Huawei's response has been a mixture of demonstrative self-confidence, a massive PR offensive and, recently, lawsuits.
The is "zero evidence" for the Americans' accusations, says Walter Haas, Huawei Germany's chief technology officer. "Now that German cars and car parts have also been declared a threat to the national security of the United States, it must be clear to everyone that this is just brutal economic policy," he says.
In Germany, all three major network operators use Huawei radio technology. Roughly half of Telekom's 27,000-some base stations were "made in China." Even the group's 5G test facility in Berlin uses Huawei technology.
However, there are European alternatives, including Ericsson (Sweden) and Nokia (Finland) ,both have modern transmitters on offer, though each of these companies outsources some of its production to China. Samsung (South Korea) also manufactures network infrastructure and hopes to profit from the technology standoff between the U.S. and China.
In total, Huawei has equipped about half of the 75,000 base stations for Germany's existing networks, Haas explains. It's done so through its German subsidiary, a limited liability company that is subject to German law. "Unlike American providers, we don't store any data in the cloud -- and we pay our taxes in Germany," he says. Moreover, 5G would practically be impossible without Huawei, since the company has played a decisive role in its development and owns a number of important, relevant patents.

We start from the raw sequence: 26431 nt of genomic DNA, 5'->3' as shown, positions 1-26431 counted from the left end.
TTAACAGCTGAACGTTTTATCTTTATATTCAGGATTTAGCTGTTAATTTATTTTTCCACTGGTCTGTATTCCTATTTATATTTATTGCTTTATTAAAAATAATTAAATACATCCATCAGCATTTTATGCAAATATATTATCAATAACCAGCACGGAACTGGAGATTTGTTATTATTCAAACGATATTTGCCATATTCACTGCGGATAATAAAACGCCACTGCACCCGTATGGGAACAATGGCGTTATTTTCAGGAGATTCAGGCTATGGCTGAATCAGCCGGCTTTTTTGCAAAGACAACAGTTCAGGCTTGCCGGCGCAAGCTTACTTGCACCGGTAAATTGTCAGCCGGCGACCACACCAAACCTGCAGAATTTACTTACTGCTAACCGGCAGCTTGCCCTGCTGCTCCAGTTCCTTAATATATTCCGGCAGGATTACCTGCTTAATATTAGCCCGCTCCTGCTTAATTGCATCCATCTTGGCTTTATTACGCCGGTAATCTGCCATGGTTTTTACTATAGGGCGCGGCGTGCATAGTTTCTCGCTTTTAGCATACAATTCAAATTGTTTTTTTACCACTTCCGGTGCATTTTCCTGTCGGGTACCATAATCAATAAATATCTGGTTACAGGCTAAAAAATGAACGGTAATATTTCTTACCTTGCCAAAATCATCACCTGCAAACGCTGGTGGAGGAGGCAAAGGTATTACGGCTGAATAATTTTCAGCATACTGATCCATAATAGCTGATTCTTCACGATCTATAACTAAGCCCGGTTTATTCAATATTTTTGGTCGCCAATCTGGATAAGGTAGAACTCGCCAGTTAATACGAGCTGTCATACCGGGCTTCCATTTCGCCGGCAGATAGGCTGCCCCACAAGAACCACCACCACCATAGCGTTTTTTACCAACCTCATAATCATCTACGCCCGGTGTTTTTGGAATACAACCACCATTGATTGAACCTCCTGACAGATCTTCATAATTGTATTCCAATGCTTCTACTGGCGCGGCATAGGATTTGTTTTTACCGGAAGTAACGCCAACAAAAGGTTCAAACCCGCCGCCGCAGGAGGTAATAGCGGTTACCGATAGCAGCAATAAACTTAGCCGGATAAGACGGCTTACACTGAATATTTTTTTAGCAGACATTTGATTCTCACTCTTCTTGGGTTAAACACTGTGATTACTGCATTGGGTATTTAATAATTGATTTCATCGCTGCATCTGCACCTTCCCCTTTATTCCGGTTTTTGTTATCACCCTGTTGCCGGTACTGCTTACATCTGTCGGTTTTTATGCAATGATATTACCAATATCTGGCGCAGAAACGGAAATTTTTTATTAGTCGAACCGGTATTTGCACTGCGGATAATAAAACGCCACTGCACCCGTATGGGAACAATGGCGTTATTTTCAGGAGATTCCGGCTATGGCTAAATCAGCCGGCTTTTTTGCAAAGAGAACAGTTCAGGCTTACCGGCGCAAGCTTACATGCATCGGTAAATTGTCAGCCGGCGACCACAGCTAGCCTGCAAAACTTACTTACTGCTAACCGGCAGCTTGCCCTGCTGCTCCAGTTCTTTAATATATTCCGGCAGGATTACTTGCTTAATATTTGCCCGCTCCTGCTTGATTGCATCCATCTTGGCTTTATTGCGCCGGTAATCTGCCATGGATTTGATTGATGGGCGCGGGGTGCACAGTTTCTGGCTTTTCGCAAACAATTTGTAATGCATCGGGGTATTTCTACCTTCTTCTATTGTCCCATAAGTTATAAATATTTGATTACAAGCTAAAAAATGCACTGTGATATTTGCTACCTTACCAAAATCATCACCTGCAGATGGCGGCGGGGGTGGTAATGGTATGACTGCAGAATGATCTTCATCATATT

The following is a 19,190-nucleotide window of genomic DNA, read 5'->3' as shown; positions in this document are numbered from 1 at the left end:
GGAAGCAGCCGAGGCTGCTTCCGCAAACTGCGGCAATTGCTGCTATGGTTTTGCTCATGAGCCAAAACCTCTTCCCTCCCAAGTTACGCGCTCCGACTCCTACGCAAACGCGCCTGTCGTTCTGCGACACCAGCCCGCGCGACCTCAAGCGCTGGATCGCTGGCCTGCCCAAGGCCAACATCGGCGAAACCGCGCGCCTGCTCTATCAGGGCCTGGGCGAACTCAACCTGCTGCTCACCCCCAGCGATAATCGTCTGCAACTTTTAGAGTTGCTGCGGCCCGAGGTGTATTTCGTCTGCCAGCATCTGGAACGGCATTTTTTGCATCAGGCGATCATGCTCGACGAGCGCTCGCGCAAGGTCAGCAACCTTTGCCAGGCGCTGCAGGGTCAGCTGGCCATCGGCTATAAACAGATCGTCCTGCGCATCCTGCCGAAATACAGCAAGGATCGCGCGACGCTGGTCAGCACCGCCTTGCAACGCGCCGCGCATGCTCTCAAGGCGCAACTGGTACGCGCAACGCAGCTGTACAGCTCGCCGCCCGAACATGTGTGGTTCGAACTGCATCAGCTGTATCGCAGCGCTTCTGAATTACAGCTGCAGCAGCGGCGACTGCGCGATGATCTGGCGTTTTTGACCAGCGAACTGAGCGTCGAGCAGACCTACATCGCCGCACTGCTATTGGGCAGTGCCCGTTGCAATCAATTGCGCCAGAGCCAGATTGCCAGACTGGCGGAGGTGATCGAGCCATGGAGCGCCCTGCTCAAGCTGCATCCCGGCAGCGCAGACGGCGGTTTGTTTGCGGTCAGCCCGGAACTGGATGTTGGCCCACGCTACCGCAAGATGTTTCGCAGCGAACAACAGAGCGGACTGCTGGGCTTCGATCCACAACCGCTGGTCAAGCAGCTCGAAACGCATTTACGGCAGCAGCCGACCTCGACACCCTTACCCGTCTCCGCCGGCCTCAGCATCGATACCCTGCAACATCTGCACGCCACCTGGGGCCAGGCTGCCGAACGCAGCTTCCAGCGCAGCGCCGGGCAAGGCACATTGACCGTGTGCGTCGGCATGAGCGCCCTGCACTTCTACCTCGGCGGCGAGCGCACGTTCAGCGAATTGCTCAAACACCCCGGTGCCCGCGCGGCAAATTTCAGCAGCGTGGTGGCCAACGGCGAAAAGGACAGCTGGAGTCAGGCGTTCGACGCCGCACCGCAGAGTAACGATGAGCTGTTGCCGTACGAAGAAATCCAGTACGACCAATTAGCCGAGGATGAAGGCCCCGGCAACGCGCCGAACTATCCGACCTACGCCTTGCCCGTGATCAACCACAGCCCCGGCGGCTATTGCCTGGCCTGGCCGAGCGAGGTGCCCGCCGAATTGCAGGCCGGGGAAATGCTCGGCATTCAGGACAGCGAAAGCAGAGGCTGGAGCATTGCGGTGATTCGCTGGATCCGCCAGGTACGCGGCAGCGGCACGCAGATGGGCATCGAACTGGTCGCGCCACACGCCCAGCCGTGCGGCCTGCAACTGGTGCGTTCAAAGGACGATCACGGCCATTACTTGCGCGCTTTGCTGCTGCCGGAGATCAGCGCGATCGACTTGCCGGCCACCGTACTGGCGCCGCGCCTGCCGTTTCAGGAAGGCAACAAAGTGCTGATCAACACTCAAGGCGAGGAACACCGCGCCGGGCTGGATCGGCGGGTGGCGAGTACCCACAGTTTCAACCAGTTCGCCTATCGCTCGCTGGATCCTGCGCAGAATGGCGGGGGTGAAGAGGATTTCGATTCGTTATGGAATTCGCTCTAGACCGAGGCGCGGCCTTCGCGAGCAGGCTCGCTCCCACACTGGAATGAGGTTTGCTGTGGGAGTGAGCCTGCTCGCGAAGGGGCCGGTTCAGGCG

A Circus of an Auction
The Chinese have also received support from the head of the Vodafone Group, Nick Read, who has also spoken out against a ban. Without Huawei, he says, an expansion of the 5G network would take two years longer and be considerably more expensive.
The conflict between the U.S. and China further intensified last week: On March 7, Huawei's lawyers filed a lawsuit in Texas against the U.S. ban on the company's products, which they contended was unconstitutional.
The German government will at least partially acquiesce the Trump administration's request. Last Thursday, the Bundesnetzagentur announced -- with Solomon-like equanimity -- that it would be imposing "additional security requirements" and controls for all providers, allowing it to keep its options open.
In light of all the legal actions and politicized proceedings, can 5G maintain its attractiveness as a future technology? Or will all the tumult further hinder Germany's attempts to become a developed country digitally?
Torsten Gerpott, an expert in technology planning at the University of Duisburg-Essen, expects there at least to be a development at different speeds. "Industrial applications will drive 5G in Germany," he says. But he doesn't foresee there being a mass market for 5G consumers in Germany until "the mid-2020s." He considers the network operators' "moaning" and all their lawsuits over frequency costs and conditions to be excessive. "Currently, mobile communications in Germany generate annual sales of around 25 billion euros," Gerpott says. "Assuming a service life of around 20 years, the operators would have to invest around 1 percent of that in frequencies. My sympathy is limited."
Jochen Homann, too, has managed to keep his cool. Preparations for what is sure to be a circus of an auction continue unabated. Homann is 66-years-old and has experience as a state secretary under four different government ministers. This will be his last official auction. "If we're being attacked from all sides like this, you know we've done something right," he says. At the last auction in 2015, there were 180 rounds of bidding. Each round lasts no longer than an hour. To be on the safe side, Homann says, his people could keep the artificial dead zone in Mainz-Gonsenheim up and running for quite a while.